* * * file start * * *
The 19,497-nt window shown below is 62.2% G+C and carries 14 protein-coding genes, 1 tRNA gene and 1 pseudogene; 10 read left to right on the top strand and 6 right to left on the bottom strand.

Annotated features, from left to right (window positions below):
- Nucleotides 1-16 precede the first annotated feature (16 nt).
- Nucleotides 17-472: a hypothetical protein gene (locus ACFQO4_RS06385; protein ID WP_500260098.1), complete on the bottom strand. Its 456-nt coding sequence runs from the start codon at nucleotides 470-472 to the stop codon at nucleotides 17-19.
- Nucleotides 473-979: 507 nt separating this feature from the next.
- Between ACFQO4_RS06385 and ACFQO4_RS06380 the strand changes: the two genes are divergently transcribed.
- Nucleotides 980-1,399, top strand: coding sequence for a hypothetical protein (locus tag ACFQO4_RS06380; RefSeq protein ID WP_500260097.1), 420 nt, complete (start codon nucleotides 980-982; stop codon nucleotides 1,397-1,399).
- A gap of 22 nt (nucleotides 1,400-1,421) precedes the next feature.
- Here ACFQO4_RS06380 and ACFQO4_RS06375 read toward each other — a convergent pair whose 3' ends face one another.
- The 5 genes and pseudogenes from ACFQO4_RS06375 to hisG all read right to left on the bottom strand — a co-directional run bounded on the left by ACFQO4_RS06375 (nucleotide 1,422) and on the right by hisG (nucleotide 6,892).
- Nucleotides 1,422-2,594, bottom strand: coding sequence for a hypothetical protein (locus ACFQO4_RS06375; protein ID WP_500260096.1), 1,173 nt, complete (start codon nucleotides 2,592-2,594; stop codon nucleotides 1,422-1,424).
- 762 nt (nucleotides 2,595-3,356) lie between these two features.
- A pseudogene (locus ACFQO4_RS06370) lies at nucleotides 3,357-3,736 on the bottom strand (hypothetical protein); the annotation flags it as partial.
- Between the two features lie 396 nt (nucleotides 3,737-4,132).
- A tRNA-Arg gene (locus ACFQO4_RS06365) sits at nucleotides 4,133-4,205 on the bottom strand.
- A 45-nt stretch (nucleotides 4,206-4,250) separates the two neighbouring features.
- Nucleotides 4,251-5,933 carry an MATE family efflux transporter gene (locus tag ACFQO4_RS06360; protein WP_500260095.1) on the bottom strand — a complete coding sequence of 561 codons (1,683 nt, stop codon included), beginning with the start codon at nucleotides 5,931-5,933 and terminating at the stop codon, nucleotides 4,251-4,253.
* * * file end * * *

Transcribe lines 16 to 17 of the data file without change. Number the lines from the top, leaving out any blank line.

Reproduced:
- A 45-nt stretch (nucleotides 4,206-4,250) separates the two neighbouring features.
- Nucleotides 4,251-5,933 carry an MATE family efflux transporter gene (locus tag ACFQO4_RS06360; protein WP_500260095.1) on the bottom strand — a complete coding sequence of 561 codons (1,683 nt, stop codon included), beginning with the start codon at nucleotides 5,931-5,933 and terminating at the stop codon, nucleotides 4,251-4,253.